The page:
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Fewer teenagers plan on further study, with disadvantaged teens most at risk

Fewer teenagers plan on further study, with disadvantaged teens most at risk

Research 5 minute read

A smaller proportion of Australian teenagers are expecting to go to university or TAFE than they did 15 years ago, according to new research.

Fewer teenagers plan on further study, with disadvantaged teens most at risk

The survey, by the Australian Council for Educational Research (ACER), which manages the Program for International Student Assessment (PISA) in Australia, found in 2015 a total of 54% of 15-year-old students were aiming for a university degree. Around 3% were aiming for a TAFE diploma. This was down from 2003, when 63% planned to go to university, and 8% planned to do a TAFE diploma.

A decline in students’ expectations of a university degree may not be cause for alarm. Instead, it may reflect expanding opportunities in other qualification areas, such as apprenticeships and other forms of vocational education. The decline in those students expecting to do a TAFE diploma may reflect fewer offerings in the TAFE sector.


What’s alarming is the disparity that remains between different groups of students. In particular, those related to disadvantage such as Indigeneity, low socioeconomic background and rurality.

What else did the survey find?

The 2015 PISA survey is a large-scale three-yearly study of more than half a million 15-year-olds in 72 countries, including 14,500 students in 750 Australian schools. It measures reading, science and maths literacy to determine how well prepared students are for the challenges of adult life. It’s managed internationally by the OECD and in Australia by ACER.

Educational pathways and prospects across OECD countries varied, despite some having similar cultures.

More than half (54%) of the Australian students surveyed in 2015 expected to go university. This is higher than the OECD average (44%), and students in Ireland (46%) and New Zealand (45%), but lower than those in Canada (64%) and the US (76%).


Another 35% of Australian students expected to finish year 12 or a certificate four level qualification (generally associated with apprenticeships), compared to 23% internationally.

On average only a few Australian students (less than 3% nationally) expected to leave school before finishing Year 12.

Across the states and territories, two-thirds (67%) of students in the ACT expected they would complete a university degree, compared to just 44% students in Tasmania. At the same time, around 8% of Tasmanian students – twice the national average – planned to leave school without completing year 12.

Disadvantaged students’ expectations

While it’s concerning that a smaller proportion of students are expecting to go to university than they did in 2003, the disparity between different groups of students is even more concerning.

Not only are there differences in their access to and opportunity for further study, the survey highlights the range of their expectations, and what that might represent for their future.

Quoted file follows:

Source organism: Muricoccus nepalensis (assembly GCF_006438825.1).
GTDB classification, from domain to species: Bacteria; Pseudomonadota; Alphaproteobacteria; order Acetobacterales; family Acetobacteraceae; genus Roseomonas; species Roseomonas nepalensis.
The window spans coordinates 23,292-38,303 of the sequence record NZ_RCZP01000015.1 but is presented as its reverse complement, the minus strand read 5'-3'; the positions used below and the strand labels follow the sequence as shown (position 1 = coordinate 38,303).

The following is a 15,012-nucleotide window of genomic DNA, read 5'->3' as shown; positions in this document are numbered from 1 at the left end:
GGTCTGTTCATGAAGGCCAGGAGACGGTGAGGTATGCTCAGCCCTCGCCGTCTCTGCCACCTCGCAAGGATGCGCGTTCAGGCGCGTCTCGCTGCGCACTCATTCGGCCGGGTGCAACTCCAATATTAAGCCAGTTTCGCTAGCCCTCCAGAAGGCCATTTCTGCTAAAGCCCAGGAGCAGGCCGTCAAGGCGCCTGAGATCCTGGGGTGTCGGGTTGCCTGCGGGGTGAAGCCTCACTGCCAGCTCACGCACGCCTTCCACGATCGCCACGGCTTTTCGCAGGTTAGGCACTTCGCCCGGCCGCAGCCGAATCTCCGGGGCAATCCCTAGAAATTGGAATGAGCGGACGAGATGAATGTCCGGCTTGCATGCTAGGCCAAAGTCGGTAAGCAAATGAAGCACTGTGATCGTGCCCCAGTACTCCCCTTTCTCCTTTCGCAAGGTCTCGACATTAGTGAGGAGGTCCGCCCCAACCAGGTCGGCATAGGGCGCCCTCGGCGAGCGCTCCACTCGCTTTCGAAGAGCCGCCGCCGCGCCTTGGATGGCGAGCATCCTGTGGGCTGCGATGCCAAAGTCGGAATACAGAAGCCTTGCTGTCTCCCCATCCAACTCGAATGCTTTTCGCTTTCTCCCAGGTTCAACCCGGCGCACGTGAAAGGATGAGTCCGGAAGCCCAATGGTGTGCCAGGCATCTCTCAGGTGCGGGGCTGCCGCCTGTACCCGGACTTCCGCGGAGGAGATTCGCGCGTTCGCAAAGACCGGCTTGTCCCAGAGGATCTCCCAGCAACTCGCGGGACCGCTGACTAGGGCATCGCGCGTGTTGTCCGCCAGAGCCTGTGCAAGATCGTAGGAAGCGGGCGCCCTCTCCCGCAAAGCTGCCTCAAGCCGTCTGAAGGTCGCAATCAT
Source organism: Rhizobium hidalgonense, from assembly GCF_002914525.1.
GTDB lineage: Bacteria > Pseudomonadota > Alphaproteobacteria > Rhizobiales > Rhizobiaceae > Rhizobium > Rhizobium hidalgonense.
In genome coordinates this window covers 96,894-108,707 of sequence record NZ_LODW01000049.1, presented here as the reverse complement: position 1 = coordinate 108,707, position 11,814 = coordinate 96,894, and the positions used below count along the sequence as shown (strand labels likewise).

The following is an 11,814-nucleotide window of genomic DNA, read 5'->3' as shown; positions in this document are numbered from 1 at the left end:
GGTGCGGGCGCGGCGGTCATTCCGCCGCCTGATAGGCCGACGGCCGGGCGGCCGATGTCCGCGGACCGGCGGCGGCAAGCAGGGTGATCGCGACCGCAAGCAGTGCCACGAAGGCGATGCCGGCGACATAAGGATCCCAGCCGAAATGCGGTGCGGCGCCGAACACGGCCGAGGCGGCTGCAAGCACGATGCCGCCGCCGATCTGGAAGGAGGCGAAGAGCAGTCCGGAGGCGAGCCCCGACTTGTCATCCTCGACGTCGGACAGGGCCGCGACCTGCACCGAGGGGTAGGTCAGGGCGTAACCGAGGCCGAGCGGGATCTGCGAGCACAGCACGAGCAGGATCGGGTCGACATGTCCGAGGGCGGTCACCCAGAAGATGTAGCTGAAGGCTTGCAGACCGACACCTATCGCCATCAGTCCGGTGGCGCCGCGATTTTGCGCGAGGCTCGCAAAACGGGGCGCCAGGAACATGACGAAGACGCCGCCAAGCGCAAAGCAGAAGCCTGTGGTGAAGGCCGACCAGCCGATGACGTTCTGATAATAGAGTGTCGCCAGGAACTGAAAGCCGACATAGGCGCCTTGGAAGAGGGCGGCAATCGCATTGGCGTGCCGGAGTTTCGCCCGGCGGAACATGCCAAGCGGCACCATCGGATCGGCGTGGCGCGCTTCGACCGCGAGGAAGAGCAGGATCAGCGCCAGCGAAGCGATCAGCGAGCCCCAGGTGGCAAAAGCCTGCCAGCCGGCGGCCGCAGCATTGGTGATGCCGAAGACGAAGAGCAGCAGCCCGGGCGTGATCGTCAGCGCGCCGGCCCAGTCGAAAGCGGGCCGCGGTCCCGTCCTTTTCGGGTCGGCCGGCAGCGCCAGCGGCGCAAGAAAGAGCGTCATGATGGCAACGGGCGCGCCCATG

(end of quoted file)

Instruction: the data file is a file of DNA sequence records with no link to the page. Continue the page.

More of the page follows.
Further comparison of the educational expectations of various groups of students revealed some worrying patterns related to disadvantage:

  • only 28% of Indigenous students, compared to 55% of non-Indigenous students, expected to complete a university degree
  • almost 40% of students at remote schools, compared to almost 60% of those attending metropolitan schools, expected to complete a university degree
  • some 34% of students in the lowest socioeconomic quartile, compared to almost 77% in the highest quartile, expected to complete a university degree
  • even among high achievers, fewer students from the lowest socioeconomic quartile said they expected to go to university (74%) compared to students from the highest socioeconomic quartile (92%).

Interestingly, higher proportions of students from an immigrant background (both first-generation Australians and second-generation), compared to students born in Australia to Australian-born parents, expected to go to university.

Why does this matter?

Having different expectations for future education can impact students’ current experiences of education, influence their motivation, behaviour and achievement at school now.

For example, students who knows they won’t be able to afford to move out of home to go to their chosen university may decide, consciously or not, to not put so much effort into their schoolwork if they can get into a different course at a local TAFE that requires a lower ATAR.

For young people, expectations for further study can also become a self-fulfilling prophecy. Those expecting to leave school early are more likely to do so.

Students who expect to attend university are more likely to do so, and so gain access to improved social and labour markets outcomes. These include increased health and life expectancy, higher incomes and greater levels of wellbeing – the “health, wealth and happiness” trifecta.

For policymakers, expectations may be of more practical interest. A society may wish to see the general education of its population increase, to provide more well-informed citizens, ensure a supply of adequately trained scientists, engineers or doctors, or raise basic standards of literacy and wellbeing.

Read the full report:

PISA Australia in Focus Number 2: Educational Expectations by Kylie Hillman (ACER 2018).

This article originally appeared on The Conversation.

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